What is something worth? Odd as it seems, whatever someone is willing to pay. That’s why airlines offer seating tiers, why some people would pay $31 million for a wristwatch, and why some business owners will gladly pay 12 times more for a new accountant if it means a higher level of service.

How does this relate to accountant pricing strategies?

Well, value is entirely in the eye of the beholder. And here at Gusto, we feel accountants could behold themselves even more highly. Many firms or individuals wait far too long to update their pricing. They charge too little, and fall into a time debt cycle that keeps them from making the change. 

That’s why Caleb Newquist, Gusto Editor-at-Large, and Kenji Kuramoto, CEO of Acuity, have teamed up to deliver a master class in how to price accounting services. Join them on June 23, 2022 to get your questions answered.

And if you’d like a teaser, we’ve got three tips below.

3 Steps to Update Your Pricing

Step 1: Pick a service to update

The first question to ask yourself is, should you update an existing service or launch a new one? Both have unique challenges. If you’re updating something that already exists, clients will probably resist. But that resistance is not insurmountable — not by any means. In fact, it could be a good sign. It could indicate that you’ve identified several clients that aren’t a fit for your firm.

The founders of the firms hiline, Launch Consulting, Inc., and Blumer CPAs all ran into this problem. Each of them reached a point where their vision for where their firm was headed no longer matched their existing client base. All three presented their clients with an option: Either migrate or we can help you find a new accountant. None of these firm owners regretted it.

Whereas if you’re launching a new product line, like Kenji did with Acuity, you may face less resistance, but you’ll also be dealing with lots of unknowns. Do clients actually want the service? What packages should you offer? What’s necessary to actually land that first client?

If you want ideas for new services, look for places you and your team are already doing things for free. For example:

  • Free advice
  • Unpaid compliance strategy
  • Unpaid research
  • Tech consulting 

Or, you might look at places where you’re delivering a tremendous amount of value, but only billing by the hour. For example, Paul Glantz tells a story about a client that had purchased a $300,000 piece of equipment which their former accountant said they couldn’t depreciate. In one hour of research, he confirmed they in fact could, and reduced their tax bill by $105,000.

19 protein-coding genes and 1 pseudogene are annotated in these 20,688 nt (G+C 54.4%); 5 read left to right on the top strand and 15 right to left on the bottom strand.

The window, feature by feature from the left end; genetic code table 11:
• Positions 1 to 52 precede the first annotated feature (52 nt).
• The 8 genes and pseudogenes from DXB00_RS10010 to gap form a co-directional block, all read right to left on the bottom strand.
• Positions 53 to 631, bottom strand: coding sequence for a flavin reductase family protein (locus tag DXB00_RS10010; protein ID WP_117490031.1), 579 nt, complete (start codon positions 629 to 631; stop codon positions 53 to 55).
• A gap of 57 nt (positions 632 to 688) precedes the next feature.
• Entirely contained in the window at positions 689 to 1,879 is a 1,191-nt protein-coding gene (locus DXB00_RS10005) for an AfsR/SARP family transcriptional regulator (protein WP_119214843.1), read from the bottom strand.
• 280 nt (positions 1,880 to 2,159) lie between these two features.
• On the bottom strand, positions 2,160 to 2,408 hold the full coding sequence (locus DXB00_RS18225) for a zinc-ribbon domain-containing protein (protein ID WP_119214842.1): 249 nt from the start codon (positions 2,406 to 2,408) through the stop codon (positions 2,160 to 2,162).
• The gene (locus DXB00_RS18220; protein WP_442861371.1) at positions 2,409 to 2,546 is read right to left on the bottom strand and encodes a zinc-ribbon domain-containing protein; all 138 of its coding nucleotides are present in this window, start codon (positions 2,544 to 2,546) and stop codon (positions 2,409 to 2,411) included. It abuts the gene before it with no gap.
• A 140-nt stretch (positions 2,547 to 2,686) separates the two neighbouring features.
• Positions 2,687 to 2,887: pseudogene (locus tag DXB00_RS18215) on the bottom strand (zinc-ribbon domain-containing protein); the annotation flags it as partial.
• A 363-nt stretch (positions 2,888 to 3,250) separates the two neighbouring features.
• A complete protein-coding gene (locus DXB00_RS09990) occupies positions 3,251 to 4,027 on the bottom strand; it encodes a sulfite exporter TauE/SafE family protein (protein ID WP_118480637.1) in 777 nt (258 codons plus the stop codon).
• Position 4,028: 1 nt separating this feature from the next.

In those instances, surely, there’s a way to capture more — and the client would be happy to pay.

Step 2: Pick a new price

Whatever price you pick, try not to set it based on an hourly rate plus some percentage. While this would make things easy, it’s undercutting yourself.

Highly profitable firms tend to charge for the value they deliver, not the hours they spend. They don’t want you to spend 20 hours auditing them — they want the decision. When you realize that, you start to see all the ways software, packaging, and a stronger accountant pricing strategy can free your firm from the billable hour.

Instead, think of ways to charge:

  • Fixed fees
  • Retainers
  • Subscriptions

Step 3: Craft a communication plan

When you present your new pricing to clients, explain it in terms of what they stand to gain in the future. Do not, under any circumstances, position it as, “We’ve been doing a lot of extra stuff for you and so now we’re catching up.” That’s not how the client will see it, and this is a cognitive bias we all share. No matter how long you got that free HBO subscription from your sister-in-law, you still don’t want to pay $14.99 a month for it. Similarly, no client wants to be reminded they are indebted for things they never noticed. They’ll be much more interested to know what they stand to gain in the months and years to come.

To craft your communications plan: 

  • Determine your ideal buyer
  • Write messaging for how to talk about it
  • Decide everyone’s role
  • Craft legal language
  • Prepare a proposal template
  • Set a launch timeline
  • Update the website and collateral
  • Make a marketing plan

And when you’ve built all of that, you’re ready to launch your updated pricing, and capture more of the value you deliver. Which in turn, will free you or your firm to do even better work.

Curious how this works in practice? Want more accountant pricing strategies? Tune in to Caleb and Kenji’s webinar on June 23, 2022 and hear how Kenji has done this with his own firm.

Amy Nguyen I lead customer marketing at Gusto, and focus on our most valued partners — accounting professionals. My prior experience ranges from tech to fintech, recently, at Intuit. Based in San Francisco Bay Area, CA, I love all things outdoors and exploring new places with my husband and two kids.
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